Oh, oh. I learned that there is a huge difference between taking college classes and teaching in real classrooms. It’s like culture shock wherever you go because your textbook might tell you one thing, but then you see something completely different happening in real life. It’s a change. It is a surprise. You’re kind of on your own to figure it out. In college, you learn how to read material, how to plan lessons, but you don’t really learn how to manage a classroom, how to find your “teacher voice,” how to fit a lesson that didn’t work the first time around. and so fix it can work the second block. It’s a lot of changes. I was very shocked to see how it was so different from the textbook to real life.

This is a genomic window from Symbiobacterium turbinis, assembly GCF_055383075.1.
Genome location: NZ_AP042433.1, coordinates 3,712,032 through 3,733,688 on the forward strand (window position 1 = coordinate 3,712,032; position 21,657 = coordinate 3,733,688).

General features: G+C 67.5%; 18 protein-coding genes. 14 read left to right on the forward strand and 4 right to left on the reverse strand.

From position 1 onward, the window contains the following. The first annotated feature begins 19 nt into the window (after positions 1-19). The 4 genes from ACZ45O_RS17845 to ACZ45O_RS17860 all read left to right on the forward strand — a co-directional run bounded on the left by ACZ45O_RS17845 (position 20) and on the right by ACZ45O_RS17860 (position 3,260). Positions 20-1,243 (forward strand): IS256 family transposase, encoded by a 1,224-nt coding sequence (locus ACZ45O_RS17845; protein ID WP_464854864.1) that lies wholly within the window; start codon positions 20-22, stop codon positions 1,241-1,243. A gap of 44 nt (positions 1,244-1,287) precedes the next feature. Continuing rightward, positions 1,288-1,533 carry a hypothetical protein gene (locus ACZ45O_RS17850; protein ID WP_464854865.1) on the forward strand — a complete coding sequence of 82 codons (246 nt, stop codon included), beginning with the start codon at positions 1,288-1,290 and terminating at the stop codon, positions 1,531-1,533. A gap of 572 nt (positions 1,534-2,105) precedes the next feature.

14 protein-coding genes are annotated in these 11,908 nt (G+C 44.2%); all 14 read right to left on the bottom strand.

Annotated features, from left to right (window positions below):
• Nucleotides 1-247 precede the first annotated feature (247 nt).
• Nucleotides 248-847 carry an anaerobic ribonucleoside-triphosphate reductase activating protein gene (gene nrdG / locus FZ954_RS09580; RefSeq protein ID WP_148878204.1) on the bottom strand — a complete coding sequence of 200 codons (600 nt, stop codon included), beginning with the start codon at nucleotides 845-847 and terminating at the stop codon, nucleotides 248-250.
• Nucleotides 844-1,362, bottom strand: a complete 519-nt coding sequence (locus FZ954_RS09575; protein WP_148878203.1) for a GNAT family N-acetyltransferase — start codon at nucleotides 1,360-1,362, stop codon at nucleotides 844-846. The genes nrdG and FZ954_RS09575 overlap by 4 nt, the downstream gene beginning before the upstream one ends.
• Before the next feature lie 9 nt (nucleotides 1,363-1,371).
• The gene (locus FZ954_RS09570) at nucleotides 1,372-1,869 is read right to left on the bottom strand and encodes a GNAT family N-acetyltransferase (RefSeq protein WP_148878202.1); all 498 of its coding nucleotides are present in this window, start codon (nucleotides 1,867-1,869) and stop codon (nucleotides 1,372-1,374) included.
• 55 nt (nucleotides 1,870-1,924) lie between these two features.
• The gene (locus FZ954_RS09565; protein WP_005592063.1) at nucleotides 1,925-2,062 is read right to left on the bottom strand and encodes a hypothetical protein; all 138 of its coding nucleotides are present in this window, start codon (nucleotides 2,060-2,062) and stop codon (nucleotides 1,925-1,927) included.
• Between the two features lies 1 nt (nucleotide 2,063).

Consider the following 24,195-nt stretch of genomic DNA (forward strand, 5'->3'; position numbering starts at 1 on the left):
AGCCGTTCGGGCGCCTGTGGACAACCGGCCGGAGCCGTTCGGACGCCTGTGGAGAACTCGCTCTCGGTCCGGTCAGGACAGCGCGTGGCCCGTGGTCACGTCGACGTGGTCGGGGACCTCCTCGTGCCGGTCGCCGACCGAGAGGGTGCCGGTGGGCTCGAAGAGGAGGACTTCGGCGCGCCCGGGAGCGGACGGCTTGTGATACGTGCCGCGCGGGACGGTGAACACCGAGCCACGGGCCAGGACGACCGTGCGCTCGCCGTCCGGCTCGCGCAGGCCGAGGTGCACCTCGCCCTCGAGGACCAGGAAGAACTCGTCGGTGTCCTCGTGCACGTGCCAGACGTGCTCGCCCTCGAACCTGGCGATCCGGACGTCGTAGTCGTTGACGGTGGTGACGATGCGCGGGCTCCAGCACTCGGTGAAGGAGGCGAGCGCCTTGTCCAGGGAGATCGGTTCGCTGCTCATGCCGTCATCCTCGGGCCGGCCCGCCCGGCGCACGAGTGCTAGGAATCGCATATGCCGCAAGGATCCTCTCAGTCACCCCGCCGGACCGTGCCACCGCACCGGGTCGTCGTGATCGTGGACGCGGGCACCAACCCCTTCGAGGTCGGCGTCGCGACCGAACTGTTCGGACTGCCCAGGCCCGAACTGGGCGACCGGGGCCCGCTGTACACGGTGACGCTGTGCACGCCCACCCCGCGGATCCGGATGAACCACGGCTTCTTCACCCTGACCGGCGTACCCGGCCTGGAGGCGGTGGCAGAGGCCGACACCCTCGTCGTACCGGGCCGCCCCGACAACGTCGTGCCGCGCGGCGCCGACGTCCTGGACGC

Is it still everything you hoped it would be in terms of the joy and rewards of working with children?

Oh, absolutely. You know, you have your days where it’s a little bit stressful, and you have your days where it might be off, but absolutely. I’m still as happy as I was when I decided on my major. Nothing in life is perfect, especially when it comes to choosing a career. everyone has those ups and downs, but I haven’t lost the joy.